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Thank you, Mr. Bayley, that is splendid.
I am grateful for the opportunity to raise the subject of the proposed reorganisation of urology services in east Kent. I am delighted to see the Minister in her place. She will know that the new model of care in east Kent has been through a traumatic birth and that finally, after a six-year battle, things settled into the new configuration in February. In a moment I shall describe how the proposals that I want to discuss this afternoon, for the provision of surgery for bladder and prostate cancer in Kent, threaten the heart of the new model of care. However, I want first to raise a number of specific objections to the proposals.
Briefly, the proposals would remove bladder and prostate surgery from the new east Kent urology centre at the Kent and Canterbury hospital to two hospitals in west Kent. My first specific objection relates to the issue of quality of clinical care. In January last year, a Kent and Medway cancer network internal peer review, including external reviewers, identified the East Kent Hospitals NHS trust as an excellent provider of surgery for bladder and prostate cancer. The unit was described as having the most advanced multidisciplinary team in Kent.
A recognised and internationally used measure of quality and cost-effectiveness in those procedures is the average post-operative length of stay for patients. Audit of radical prostatectomy in Canterbury shows a post-operative stay of 2.6 days. That is outstanding compared with other major providers—two that I could find the figures for were Bristol at 3.6 days and Basingstoke at 5.3 days. America publishes a national league table, in which the spread is from 2.4 to 4.8 days, so Canterbury, by American standards, would be one of the very best. Perhaps the most impressive statistic of all is that 96 per cent. of Kent and Canterbury patients were fully continent one year after the radical prostatectomies.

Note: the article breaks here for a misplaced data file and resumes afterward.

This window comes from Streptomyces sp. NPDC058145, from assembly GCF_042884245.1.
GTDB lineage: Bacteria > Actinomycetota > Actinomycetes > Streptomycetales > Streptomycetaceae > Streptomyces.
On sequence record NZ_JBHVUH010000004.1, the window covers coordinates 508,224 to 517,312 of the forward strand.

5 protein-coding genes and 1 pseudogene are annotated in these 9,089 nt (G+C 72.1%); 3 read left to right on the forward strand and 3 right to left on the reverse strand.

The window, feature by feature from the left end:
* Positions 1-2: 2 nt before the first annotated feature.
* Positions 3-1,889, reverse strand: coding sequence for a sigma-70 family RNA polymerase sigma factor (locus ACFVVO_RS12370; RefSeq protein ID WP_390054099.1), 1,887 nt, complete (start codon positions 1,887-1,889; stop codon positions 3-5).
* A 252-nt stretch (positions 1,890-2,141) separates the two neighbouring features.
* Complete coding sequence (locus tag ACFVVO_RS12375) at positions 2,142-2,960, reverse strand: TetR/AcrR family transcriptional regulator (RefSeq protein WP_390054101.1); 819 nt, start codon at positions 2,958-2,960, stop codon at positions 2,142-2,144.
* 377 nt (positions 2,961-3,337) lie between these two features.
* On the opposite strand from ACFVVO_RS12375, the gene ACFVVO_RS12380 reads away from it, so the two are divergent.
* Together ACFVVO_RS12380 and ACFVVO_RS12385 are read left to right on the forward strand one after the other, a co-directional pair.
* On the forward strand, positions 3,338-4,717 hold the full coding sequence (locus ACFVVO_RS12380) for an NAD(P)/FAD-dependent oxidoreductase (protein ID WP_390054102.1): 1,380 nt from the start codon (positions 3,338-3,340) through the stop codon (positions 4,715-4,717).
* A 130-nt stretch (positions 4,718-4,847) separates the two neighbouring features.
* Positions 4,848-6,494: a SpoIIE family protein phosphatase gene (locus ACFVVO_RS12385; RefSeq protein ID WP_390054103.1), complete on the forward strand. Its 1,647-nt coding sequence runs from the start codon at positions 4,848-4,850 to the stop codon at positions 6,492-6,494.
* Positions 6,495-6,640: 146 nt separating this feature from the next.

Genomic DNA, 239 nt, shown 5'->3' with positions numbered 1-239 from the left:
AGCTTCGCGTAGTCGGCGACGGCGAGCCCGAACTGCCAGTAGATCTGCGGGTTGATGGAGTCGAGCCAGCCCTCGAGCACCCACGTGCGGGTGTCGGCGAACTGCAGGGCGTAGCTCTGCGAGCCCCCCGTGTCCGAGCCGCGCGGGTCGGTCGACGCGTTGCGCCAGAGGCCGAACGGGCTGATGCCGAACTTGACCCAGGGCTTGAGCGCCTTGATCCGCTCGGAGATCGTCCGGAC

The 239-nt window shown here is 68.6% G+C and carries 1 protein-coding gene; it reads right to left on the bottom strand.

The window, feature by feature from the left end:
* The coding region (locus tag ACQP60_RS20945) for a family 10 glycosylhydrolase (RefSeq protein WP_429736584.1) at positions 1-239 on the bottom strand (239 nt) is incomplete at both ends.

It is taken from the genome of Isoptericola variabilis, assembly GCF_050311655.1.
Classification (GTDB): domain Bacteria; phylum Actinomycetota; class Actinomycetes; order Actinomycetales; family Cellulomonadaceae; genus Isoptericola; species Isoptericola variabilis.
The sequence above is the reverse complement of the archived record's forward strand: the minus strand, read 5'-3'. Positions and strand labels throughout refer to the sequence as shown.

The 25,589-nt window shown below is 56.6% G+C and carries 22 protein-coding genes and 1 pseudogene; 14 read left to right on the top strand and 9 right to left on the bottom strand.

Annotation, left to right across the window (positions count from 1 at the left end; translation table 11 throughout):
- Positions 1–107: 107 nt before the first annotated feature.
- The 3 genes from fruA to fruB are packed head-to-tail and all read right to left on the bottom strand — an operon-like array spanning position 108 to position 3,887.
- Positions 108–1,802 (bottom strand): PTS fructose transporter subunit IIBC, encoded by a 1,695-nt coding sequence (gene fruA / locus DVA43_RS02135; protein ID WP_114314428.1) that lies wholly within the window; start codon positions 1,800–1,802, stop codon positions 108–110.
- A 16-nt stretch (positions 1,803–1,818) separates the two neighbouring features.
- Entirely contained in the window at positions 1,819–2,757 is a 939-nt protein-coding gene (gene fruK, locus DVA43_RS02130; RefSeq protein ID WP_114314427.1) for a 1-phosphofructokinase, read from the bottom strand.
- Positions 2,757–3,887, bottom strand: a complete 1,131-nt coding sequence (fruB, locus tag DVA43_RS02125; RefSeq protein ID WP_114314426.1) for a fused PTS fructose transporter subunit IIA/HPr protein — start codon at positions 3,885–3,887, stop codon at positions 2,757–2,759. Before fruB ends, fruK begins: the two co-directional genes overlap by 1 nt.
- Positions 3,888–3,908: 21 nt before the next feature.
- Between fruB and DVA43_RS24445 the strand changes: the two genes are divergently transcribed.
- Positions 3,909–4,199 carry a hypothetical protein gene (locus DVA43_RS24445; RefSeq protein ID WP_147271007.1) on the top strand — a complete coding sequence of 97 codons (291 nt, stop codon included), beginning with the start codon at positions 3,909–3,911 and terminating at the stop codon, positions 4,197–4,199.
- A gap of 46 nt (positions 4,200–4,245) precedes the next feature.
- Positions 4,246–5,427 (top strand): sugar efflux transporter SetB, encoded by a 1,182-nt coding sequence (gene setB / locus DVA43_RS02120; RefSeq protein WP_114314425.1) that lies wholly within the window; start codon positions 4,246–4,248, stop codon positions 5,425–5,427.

That audit was carried out against the criteria laid down in 2002 by the National Institute for Health and Clinical Excellence, which stated that a unit should perform a critical mass of around 50 operations a year to maintain standards. Kent and Canterbury, with about 60 a year, was well within those guidelines. However, the goalposts have now been arbitrarily moved. An amendment to the improving outcomes guidelines changed the requirement to insist that each unit serve a population of 1 million in order to perform that surgery. Time prevents me from going into much detail on that matter, but no academic evidence that I know of has been offered to suggest that that is a good idea. Indeed, I have received e-mails about a whole string of studies that suggest that it is not. One study in Glasgow, carried out by McCabe et al., suggests that for radical cystectomy, for example, a case load of eight operations a year—a very low case load—is associated with the lowest mortality rate.
Such a population base is, in practice, outside the reach of most British district general hospitals. Implementing the IOG is causing havoc in Kent and across the country, threatening to ruin carefully developed models of care and to disrupt teams of surgeons, anaesthetists and nurses who provide excellent standards of care.
We are therefore faced with a situation in which important cancer services are reshaped according to theoretical criteria, rather than the actual outcomes, which have been shown to be excellent. Kent and Medway cancer network says:
"This review was about making a judgement on what would be the most sustainable and deliverable configurations of prostate and bladder cancer surgery."
Yet, barely nine months after the excellent report that I mentioned earlier, the external review panel said, on the one hand, that East Kent Hospitals NHS trust scored extremely poorly on the critical criterion of clinical quality but, on the other hand, that it had
"a currently excellent service with low lengths of stay, strong nursing support, patient focus, community-based post-operative care and a newly formed urology team at Kent and Canterbury Hospital."
That team, which has taken seven years to develop, is under threat from the theoretical criteria that have generated that ghastly exercise in tick-box planning.